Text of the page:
My student, when praising her son’s classmate’s artwork, said it was superb. Her grade three son said, “Don’t use that word. No one will understand. Just say nice, cool, or awesome.” She thought superb was an English word so she came to me to double check. Naturally I was horrified. The English language is so rich in vocabulary that to be left with only nice, cool or awesome is horrific. I know languages lose words and introduce new ones all the time but some of the words we are introducing, like lol and omg are hardly words at all. Then there are phrases like “dumbing down”, which means we are making ourselves less intelligent, stripping away any complexity so that the masses can understand. This process, now taking place in all arenas of society like language, music and entertainment, will simply ensure our rapid descent into the abyss of imbecility. We’ve become so informal, replacing our rich vocabulary with phrasal verbs and text language that it is no surprise that we are losing valuable words, knowledge and culture.
My fourteen year old daughter bought herself a Mac laptop today. She saved for two years for it and she paid in cash. It wasn’t easy. During those two years she wondered if she should get a cheaper computer. She wanted clothes but she held out for the big prize. There were many times she could have given up. The look on her face as she handed over the hundred dollar bills was pride and when the staff congratulated her saying, “two years is a long time!”, her expression was sheer joy. I know she will care this computer and treasure it. After all, she knows the work she put in to get it: she babysat and saved almost every penny. It shows tenacity and perseverance.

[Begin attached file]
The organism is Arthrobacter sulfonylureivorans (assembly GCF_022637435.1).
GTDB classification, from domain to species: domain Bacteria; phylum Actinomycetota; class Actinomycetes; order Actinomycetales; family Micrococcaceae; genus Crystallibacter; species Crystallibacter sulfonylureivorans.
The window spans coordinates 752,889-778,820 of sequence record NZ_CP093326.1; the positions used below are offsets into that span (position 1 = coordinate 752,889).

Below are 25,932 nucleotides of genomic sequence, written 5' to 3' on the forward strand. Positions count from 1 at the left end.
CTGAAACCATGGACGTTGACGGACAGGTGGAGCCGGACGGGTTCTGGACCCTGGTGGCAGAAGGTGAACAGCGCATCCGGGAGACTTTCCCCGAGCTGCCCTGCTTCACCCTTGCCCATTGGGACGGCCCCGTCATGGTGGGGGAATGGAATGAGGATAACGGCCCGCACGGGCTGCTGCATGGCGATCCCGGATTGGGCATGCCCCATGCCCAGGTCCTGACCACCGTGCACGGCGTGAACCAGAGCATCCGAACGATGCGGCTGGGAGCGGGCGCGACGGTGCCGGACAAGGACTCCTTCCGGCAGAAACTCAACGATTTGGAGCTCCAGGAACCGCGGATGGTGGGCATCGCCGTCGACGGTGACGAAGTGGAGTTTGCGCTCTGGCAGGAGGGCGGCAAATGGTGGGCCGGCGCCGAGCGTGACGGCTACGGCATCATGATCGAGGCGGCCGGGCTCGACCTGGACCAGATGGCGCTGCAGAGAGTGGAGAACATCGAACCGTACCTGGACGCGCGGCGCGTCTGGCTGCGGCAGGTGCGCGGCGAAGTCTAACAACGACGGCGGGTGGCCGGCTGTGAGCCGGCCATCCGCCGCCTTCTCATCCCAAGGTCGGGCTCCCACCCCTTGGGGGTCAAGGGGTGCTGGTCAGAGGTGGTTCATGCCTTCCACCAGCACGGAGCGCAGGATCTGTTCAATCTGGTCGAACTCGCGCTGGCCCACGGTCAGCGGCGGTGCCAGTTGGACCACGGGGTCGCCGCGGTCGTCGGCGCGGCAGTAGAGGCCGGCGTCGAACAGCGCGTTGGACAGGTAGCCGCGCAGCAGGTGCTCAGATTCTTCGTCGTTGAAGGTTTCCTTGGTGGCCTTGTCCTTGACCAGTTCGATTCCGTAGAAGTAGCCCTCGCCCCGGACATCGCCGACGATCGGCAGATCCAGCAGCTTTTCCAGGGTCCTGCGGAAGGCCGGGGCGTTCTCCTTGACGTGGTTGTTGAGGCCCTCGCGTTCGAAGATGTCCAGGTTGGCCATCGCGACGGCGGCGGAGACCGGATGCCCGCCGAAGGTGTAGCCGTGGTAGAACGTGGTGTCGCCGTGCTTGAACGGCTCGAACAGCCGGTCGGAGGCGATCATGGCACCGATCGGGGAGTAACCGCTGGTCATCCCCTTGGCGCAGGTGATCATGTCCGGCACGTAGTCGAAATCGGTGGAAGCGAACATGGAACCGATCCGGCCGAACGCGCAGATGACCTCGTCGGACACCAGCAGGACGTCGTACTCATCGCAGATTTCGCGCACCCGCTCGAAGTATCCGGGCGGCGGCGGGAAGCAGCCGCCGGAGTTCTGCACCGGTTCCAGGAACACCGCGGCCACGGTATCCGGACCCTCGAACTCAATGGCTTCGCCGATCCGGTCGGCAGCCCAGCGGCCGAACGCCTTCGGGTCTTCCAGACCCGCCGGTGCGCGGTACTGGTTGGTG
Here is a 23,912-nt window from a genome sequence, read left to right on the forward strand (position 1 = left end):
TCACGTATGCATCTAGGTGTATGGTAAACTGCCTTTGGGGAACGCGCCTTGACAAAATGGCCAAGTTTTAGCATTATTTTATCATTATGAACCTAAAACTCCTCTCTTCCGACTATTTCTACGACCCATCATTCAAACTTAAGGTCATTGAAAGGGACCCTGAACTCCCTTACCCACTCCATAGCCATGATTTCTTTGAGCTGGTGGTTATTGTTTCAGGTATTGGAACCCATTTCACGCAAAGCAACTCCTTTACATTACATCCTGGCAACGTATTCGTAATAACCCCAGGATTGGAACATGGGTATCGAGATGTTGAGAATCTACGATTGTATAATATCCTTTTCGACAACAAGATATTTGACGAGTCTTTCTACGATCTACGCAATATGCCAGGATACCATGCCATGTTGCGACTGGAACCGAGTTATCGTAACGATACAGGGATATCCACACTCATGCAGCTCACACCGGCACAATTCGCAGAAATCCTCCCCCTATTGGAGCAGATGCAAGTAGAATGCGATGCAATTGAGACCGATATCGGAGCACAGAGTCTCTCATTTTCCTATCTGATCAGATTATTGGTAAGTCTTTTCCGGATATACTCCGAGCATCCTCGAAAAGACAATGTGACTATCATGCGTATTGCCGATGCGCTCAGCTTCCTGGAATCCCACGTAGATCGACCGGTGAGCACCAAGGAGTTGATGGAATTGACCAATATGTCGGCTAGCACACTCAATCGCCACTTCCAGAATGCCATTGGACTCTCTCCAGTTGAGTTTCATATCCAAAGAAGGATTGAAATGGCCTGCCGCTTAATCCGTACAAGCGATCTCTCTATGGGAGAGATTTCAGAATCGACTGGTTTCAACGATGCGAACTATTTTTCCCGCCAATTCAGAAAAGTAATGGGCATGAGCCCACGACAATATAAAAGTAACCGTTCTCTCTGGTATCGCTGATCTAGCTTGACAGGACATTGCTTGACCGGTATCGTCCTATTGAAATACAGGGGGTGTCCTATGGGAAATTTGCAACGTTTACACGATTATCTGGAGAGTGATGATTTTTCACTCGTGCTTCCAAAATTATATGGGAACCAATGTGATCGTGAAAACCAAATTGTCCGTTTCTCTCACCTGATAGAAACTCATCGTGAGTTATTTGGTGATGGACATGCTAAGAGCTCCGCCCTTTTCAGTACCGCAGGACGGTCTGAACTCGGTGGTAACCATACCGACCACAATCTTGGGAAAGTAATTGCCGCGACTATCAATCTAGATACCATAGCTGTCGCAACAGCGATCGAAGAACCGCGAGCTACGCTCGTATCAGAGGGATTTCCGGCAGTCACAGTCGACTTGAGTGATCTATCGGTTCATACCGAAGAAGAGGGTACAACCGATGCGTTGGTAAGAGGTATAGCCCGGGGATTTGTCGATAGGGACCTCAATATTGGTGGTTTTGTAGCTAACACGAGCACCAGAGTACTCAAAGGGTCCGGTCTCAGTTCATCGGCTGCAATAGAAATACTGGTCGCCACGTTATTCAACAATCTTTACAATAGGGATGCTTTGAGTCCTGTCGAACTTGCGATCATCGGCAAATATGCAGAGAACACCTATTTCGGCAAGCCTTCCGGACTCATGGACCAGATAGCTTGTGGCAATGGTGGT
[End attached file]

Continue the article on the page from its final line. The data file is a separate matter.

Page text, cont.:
“How do you feel?” I asked her.
“Great,” she said grinning. It made me think of all the times I have purchased things I wanted but I didn’t feel great. In fact, I felt burdened. Why? I put them on a credit card or financed them. Perhaps I did feel great with my purchase for about an hour, maybe a day the most. Then I felt worried about paying the bill before the interest got too high. I didn’t feel great at all, nor did I feel pride and joy. The reason is I didn’t earn those things. I wanted to have them now.
It’s one of the absurdities of our culture: we don’t earn what we have but we feel it’s okay to incur debt just to have the newest or the best of whatever is out there. We give in to this immaturity like a two year screaming “Now! Now!” and tell ourselves it’s okay because we are establishing credit. What we are in fact doing is becoming a slave to the banks and credit card companies and teaching our children that we are entitled to have what we haven’t yet earned. It’s immature and stupid but we do it anyway because we think we’ll be happier because we get what we want. Tenacity and perseverance are qualities that have to be taught, nurtured and encouraged. We don’t acquire them when we get what we want immediately and all the time.
Well, I want a new computer. Mine is old and the keys are stuck. Some aren’t even working. I’m a writer and I feel I should have it now. But today I learned a valuable lesson from my daughter. I’ll just have to get out the piggy bank and save for it. Hopefully I’ll have a new computer in a year. Maybe it will be sooner. Perhaps later. Tenacity and perseverance.